Current Environment:

Study Details

Why?

Very low blood pressure can be a medical emergency, and if not treated quickly can be life-threatening or cause harm to vital organs like the heart, brain, and kidneys. In order to find the best possible treatment for very low blood pressure, studies need to be done to give doctors information on what dose of epinephrine works best. Many different doses work well, but we need your help to find the best dose.

What we know

From previous studies at Boston Children's Hospital, we know that our ICU clinicians use many different initial doses of epinephrine for very low blood pressure. Most often, doctors use doses between 0.5 mcg/kg to 1 mcg/kg as the initial dose and then adjust later doses based on the response of the blood pressure. Unfortunately, the existing information is not able to tell us what dose is best, but initial doses between 0.5 to 1 mcg/kg seemed to benefit patients similarly.

Who?

Patients hospitalized in the MICU (11 South) or MSICU (7 South) who are 25 years or younger are eligible to participate if their blood pressure becomes dangerously low and the ICU team thinks epinephrine will help.

How?

If a patient’s ICU team determines that they need epinephrine for life-threatening low blood pressure, the patient may be enrolled in the EPI Dose Study immediately. Patients who need epinephrine will have a 50:50 chance of receiving EITHER 0.5 mcg/kg OR 1 mcg/kg as the initial dose. The effects on blood pressure and other patient information will be collected from the chart. No other interventions or participation is required.

EPI Dose Trial flowchart 

Safety

It is important to understand that patients enrolled in the EPI Dose Trial would have received epinephrine regardless of being in the study or not; the only difference is the chance of getting one dose or the other as opposed to your doctor choosing which dose to give. Also, the study only affects the first dose of epinephrine needed; if more epinephrine is needed, your doctor will decide how much to give. If your doctor is not satisfied with the increase in blood pressure after the first dose, he/she may give as much additional medication or adjust future doses as necessary.

Your child’s safety will continue to be the top priority.

For more detailed information on the EPI Dose Study, click here.

Possible Risk/Side Effect

How often has it occurred?

How serious is it?

Can it be corrected?

Blood pressure does not go up enough.

Common with either dose of epinephrine.

However, we do not know if it is more common with one dose versus the other.

If prolonged, low blood pressure can damage vital organs including the brain and heart and can sometimes cause death.

Often the low blood pressure can be corrected with higher doses of epinephrine or other treatments as part of intensive care. However, if there is organ damage, these effects may be irreversible.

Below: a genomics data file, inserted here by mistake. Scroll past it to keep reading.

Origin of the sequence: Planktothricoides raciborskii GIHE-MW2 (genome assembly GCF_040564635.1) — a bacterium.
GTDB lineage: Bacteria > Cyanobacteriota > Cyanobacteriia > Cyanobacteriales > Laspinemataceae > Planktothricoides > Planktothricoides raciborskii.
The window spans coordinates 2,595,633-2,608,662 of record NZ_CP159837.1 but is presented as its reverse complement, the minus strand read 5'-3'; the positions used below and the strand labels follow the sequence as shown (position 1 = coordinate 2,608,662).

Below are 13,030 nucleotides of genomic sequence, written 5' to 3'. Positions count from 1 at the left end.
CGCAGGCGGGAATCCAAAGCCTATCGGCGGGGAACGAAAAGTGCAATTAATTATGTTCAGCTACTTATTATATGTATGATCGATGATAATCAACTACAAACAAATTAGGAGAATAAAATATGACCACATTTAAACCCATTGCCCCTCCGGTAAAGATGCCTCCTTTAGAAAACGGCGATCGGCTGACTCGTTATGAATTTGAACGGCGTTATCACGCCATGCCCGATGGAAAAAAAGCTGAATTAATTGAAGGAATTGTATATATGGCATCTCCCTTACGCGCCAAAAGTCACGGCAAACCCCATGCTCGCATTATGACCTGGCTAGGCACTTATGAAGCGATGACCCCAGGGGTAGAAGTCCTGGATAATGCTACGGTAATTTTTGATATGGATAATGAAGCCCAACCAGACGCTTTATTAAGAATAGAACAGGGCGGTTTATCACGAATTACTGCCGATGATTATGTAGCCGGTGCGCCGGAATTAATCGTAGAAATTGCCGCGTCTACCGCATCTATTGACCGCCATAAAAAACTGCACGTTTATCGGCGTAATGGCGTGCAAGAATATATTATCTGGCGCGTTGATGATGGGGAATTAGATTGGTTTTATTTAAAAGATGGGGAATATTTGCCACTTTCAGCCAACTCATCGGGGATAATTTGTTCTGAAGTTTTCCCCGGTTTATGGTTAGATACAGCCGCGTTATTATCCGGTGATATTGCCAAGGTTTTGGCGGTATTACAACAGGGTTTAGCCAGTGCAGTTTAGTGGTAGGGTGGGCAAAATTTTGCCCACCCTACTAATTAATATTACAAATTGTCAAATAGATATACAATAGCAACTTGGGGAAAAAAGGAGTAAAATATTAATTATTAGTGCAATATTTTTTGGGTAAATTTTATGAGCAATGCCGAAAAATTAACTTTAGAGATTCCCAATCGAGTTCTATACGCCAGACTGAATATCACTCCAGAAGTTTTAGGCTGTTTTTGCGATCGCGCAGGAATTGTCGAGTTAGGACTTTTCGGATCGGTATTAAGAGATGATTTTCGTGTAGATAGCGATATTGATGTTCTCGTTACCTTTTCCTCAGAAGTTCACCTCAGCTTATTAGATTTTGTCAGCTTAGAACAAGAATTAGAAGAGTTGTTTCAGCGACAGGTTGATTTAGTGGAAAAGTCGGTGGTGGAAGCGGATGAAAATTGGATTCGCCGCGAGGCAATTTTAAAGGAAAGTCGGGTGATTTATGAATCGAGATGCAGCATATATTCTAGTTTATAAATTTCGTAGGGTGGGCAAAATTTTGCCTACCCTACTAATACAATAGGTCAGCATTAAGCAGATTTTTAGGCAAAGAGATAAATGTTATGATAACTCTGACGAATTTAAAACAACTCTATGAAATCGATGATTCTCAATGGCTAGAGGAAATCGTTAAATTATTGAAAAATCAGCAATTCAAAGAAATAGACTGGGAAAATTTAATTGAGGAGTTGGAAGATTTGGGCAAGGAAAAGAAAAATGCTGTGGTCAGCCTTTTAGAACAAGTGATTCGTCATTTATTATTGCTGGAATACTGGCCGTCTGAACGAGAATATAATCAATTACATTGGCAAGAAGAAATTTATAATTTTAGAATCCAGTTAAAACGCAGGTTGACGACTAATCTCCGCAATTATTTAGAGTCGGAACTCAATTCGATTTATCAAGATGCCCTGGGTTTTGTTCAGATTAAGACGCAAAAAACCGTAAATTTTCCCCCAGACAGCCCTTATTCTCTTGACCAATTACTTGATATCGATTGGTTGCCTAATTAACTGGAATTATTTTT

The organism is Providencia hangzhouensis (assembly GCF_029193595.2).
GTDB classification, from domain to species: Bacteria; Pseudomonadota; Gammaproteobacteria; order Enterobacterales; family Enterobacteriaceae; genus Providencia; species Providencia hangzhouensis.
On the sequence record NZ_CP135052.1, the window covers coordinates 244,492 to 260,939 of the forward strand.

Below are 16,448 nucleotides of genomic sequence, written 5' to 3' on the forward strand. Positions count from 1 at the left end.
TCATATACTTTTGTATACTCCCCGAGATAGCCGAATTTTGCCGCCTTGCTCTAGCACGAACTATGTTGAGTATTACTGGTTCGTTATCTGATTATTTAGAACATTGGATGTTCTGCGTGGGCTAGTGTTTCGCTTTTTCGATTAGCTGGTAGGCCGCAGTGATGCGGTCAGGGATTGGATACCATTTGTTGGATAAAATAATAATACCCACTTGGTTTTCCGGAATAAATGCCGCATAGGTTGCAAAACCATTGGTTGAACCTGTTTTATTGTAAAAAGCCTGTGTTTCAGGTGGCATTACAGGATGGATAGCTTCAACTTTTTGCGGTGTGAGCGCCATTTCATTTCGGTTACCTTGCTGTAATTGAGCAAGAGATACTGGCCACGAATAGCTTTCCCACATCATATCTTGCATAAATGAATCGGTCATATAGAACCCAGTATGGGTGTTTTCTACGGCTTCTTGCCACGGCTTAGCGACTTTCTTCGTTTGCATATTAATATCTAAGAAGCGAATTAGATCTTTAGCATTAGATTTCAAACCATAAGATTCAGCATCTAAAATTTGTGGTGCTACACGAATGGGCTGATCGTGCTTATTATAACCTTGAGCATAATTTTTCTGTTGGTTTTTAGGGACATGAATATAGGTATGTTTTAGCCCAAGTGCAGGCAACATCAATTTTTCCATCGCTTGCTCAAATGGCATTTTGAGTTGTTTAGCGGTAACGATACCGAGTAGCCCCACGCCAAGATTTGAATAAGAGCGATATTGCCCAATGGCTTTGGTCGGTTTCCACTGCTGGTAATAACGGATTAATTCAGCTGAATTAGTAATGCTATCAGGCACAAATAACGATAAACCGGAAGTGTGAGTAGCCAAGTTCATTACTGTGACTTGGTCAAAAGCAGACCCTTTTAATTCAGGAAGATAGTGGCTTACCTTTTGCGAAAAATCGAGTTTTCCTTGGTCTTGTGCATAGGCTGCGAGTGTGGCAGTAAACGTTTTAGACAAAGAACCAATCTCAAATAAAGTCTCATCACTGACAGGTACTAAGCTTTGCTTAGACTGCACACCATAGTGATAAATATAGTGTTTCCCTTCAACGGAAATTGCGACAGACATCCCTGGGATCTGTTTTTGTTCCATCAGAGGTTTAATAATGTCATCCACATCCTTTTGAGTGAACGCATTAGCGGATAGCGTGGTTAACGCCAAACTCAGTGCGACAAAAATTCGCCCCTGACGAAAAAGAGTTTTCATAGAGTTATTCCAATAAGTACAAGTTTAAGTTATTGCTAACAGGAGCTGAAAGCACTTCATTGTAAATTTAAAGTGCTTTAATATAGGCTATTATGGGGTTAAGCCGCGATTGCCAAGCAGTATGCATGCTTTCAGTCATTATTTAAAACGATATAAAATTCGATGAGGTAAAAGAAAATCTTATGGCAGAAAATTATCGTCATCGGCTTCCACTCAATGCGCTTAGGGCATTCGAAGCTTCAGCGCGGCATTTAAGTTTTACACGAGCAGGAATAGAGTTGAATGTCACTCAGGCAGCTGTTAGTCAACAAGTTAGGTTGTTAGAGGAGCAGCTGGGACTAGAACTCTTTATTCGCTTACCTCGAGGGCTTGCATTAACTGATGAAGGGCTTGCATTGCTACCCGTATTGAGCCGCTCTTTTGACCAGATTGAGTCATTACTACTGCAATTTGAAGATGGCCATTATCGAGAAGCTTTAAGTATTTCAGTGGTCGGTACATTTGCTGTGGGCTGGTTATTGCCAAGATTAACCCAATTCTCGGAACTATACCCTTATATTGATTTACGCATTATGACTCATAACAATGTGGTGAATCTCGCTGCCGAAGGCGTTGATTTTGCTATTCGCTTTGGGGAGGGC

Blood pressure goes up too high.

Occasional with either dose of epinephrine.

However, we do not know if it is more common with one dose versus the other.

For most children and young adults, temporary blood pressure does not cause damage. However, extremely high blood pressure even for a short period could cause organ damage including bleeding in the brain and can sometimes cause death.

Yes. High blood pressure after epinephrine usually goes away on its own within minutes without any apparent long-term effects. However, if there is organ damage or bleeding in the brain from extremely high blood pressure, these effects may be irreversible.

Exception From Informed Consent and the EPI Dose Study

Because very low blood pressure can be an emergency, the ICU team has to act very quickly to give treatments, including epinephrine. For many studies, we discuss participation with families beforehand to get their consent; however, in the case of an emergency, like very low blood pressure, this is often not possible. In these cases, the FDA allows for “Exception From Informed Consent” in which the patient participates in the study, and then the study is discussed with the family afterward.

In these cases, we do our best to make families aware of the study beforehand and give them the option to “opt out”, if they do not want their child to participate. In the extremely rare event that the ICU team believes there is sufficient time during the emergency, a research team member may approach the family to provide a detailed overview of the study to obtain informed consent. To meet requirements for use of Exception From Informed Consent in the EPI Dose Study, we have provided brochures to every family upon admission to the ICU, attempted to visit each family in person or by phone, and created this website.

EPI Dose Trial detailed flowchart